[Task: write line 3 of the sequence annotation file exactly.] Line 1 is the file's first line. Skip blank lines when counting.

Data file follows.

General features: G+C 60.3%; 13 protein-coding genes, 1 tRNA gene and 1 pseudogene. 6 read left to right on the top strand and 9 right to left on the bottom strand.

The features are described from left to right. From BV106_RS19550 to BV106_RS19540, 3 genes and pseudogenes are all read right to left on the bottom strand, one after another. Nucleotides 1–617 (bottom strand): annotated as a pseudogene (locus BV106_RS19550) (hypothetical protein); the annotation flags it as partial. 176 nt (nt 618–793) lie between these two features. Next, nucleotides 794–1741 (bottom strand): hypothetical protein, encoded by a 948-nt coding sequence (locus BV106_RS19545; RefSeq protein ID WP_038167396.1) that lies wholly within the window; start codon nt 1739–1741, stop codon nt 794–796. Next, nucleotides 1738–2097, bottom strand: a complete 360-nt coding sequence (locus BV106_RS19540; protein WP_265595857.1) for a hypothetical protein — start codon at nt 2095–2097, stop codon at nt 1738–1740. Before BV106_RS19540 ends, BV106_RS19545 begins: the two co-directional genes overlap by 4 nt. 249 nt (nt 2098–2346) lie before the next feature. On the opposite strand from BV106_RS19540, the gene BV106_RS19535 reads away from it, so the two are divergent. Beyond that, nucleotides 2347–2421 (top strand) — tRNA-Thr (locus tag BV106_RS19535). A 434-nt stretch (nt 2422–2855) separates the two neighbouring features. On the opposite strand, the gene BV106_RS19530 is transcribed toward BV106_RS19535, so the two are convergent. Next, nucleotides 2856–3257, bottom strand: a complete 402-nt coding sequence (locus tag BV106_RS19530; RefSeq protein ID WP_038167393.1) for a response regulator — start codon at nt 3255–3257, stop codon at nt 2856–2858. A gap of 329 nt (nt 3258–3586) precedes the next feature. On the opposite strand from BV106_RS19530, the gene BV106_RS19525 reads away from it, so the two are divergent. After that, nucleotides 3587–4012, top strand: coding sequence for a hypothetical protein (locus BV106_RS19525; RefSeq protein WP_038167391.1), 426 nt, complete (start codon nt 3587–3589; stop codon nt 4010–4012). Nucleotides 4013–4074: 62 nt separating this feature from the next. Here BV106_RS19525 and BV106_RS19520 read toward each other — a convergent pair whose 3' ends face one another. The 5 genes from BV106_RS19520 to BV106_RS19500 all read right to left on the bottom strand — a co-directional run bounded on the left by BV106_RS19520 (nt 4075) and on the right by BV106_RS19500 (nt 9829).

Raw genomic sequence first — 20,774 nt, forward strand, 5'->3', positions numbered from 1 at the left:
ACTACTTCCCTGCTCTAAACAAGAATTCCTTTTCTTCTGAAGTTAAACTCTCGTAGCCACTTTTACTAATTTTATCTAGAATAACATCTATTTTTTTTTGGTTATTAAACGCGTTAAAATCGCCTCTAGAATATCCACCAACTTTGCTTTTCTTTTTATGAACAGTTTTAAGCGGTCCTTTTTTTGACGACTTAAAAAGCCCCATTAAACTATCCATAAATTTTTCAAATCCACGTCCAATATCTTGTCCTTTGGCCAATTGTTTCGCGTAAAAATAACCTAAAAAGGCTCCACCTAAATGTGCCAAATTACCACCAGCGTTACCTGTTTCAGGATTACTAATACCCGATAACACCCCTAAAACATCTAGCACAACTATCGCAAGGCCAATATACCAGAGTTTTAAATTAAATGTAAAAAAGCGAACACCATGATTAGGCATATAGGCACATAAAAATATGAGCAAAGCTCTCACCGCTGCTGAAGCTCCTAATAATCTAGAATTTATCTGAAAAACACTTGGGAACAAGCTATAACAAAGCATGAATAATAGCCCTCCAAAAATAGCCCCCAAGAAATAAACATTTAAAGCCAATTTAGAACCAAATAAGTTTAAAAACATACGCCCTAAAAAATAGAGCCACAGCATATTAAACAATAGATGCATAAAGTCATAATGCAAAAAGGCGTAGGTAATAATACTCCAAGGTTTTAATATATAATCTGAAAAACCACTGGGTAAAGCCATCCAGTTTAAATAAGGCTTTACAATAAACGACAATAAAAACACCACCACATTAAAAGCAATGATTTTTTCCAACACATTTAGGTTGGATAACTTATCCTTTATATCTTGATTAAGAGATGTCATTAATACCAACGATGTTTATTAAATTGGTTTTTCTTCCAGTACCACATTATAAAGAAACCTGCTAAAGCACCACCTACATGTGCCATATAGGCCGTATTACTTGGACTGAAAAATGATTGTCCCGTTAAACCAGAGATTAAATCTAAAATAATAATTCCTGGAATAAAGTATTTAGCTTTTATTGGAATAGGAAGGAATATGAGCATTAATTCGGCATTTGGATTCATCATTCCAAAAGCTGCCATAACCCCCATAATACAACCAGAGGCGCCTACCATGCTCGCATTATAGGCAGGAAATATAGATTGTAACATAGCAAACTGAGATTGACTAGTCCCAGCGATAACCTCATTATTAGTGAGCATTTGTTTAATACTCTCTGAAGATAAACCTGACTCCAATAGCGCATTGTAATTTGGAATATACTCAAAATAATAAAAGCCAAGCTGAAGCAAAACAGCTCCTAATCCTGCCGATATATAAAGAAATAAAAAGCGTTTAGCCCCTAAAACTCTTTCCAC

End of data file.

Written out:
Raw genomic sequence first — 20,774 nt, forward strand, 5'->3', positions numbered from 1 at the left: